I read in USA Today that Amy Draper, formerly the head volleyball coach at the University of Tennessee-Martin, has filed a lawsuit challenging her termination as discriminatory and raising other violations of Title IX.
Draper's complaint, filed in federal district court, alleges that the University and athletic department officials violated Title IX and other law (including the U.S. Constitution's due process clause) when it terminated her contract without a hearing and in alleged retaliation for her challenges to gender discrimination within the department. She says she received inferior treatment relative to male coaches in the department and that her volleyball program received support that was inferior to the other teams. When she pointed out disparities in an email to the athletic director, she was told that if she continued to make allegations of gender discrimination, he would "bring the curtain down" on her. She was eventually fired before the end of her contract and without a hearing -- ostensibly for her team's "poor performance," in contrast to many male coaches whose employment continued despite never having a winning season.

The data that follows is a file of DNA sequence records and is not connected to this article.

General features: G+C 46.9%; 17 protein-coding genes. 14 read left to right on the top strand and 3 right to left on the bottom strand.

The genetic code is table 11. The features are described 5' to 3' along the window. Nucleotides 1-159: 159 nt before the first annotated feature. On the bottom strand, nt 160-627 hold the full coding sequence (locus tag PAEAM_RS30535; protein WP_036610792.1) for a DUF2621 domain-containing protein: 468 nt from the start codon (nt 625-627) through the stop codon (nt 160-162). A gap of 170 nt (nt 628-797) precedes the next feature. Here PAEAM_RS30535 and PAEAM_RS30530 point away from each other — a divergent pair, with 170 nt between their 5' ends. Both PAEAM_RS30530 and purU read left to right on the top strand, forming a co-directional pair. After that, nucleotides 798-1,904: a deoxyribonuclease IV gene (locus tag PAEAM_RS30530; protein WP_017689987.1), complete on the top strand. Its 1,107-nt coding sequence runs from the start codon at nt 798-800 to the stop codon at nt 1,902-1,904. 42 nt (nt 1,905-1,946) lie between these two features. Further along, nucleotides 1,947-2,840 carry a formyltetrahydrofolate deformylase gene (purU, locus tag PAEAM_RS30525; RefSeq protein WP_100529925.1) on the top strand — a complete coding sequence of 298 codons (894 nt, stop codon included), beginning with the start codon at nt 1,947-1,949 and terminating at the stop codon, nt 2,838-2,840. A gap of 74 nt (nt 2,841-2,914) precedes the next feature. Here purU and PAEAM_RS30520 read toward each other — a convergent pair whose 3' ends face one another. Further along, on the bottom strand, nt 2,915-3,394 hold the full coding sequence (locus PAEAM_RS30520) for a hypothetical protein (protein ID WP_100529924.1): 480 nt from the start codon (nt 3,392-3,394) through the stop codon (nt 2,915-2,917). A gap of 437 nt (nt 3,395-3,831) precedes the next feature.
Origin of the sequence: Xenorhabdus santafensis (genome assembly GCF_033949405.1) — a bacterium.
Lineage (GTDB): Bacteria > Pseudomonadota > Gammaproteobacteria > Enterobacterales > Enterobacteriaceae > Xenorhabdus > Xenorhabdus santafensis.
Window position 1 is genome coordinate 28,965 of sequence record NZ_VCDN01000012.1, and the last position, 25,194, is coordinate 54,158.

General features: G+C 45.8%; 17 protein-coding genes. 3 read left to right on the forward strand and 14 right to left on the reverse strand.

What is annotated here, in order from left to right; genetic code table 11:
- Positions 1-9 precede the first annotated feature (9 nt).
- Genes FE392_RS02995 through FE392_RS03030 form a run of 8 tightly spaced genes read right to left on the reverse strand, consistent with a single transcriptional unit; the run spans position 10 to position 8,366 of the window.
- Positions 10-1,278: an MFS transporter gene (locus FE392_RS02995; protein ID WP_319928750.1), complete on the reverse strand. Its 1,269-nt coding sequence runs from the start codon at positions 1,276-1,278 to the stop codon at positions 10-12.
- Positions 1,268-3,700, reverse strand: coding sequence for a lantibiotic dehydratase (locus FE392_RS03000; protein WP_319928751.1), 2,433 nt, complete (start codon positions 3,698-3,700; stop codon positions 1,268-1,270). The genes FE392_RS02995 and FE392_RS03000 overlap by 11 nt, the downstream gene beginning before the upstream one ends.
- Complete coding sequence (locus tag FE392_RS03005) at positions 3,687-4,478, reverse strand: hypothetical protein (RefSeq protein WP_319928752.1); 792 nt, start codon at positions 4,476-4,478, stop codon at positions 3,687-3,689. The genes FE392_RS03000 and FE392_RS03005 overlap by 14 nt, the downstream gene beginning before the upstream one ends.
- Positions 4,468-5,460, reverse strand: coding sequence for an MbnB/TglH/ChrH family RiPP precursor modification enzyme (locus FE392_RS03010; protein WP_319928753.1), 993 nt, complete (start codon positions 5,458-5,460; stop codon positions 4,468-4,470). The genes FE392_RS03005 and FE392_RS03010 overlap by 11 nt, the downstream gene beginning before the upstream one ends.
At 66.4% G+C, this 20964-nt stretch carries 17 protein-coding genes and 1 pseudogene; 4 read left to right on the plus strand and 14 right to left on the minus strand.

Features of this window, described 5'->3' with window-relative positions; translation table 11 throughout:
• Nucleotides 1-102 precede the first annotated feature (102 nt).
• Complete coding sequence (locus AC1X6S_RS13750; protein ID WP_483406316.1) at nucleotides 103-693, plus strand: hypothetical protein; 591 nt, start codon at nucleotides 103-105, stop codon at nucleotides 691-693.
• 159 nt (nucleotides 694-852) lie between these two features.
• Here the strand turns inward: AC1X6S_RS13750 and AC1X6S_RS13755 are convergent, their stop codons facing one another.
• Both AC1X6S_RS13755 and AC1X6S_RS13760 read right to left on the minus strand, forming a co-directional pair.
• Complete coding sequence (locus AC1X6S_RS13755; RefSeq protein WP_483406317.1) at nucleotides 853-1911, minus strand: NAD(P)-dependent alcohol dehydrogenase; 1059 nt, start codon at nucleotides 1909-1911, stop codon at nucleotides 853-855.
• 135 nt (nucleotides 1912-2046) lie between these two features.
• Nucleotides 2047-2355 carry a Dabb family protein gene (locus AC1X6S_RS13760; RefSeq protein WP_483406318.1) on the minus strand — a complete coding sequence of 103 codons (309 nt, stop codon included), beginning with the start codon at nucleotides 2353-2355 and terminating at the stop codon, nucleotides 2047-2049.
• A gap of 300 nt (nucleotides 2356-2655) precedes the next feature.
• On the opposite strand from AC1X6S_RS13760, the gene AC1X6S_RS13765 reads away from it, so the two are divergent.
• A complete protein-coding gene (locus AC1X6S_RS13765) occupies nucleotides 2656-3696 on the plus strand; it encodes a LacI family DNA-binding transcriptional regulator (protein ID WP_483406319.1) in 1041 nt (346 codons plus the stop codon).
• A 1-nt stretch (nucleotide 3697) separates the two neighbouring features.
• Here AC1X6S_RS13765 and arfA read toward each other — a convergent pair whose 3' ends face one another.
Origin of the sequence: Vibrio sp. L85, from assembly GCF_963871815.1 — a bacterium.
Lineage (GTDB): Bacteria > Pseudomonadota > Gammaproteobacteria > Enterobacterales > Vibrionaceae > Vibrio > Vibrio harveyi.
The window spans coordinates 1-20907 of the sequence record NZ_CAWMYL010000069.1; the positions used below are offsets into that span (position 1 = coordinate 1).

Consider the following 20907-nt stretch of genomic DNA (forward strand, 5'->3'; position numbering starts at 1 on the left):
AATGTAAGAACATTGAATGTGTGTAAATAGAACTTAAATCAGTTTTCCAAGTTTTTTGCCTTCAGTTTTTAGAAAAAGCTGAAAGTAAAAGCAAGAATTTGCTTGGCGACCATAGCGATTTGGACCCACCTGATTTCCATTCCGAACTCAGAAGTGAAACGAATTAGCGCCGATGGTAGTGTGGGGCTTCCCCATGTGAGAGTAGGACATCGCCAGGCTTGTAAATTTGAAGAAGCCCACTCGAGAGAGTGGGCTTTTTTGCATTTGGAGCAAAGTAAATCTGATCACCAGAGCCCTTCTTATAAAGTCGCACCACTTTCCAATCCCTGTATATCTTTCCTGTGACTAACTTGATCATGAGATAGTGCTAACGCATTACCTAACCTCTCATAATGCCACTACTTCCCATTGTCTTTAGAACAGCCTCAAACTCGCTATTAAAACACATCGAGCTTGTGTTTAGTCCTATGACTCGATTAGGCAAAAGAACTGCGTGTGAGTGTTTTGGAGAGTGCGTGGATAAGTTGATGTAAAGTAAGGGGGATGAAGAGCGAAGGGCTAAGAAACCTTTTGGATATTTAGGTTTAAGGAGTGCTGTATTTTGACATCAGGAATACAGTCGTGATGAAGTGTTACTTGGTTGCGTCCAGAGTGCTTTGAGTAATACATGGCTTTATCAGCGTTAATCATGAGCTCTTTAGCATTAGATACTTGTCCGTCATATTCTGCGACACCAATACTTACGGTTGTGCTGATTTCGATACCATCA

Draper also alleges that the athletic department maintains a double standard with respect to coaching qualifications. The department has hired men to coach women's softball, volleyball (her replacement), and as an assistant women's basketball coach, notwithstanding their lack of experience playing in the sport that they coach. Yet it insists that female head coaches have college experience in the sport they are coaching. This double standard is common in college athletics, so it will be interesting to see how this particular allegation plays out in the litigation.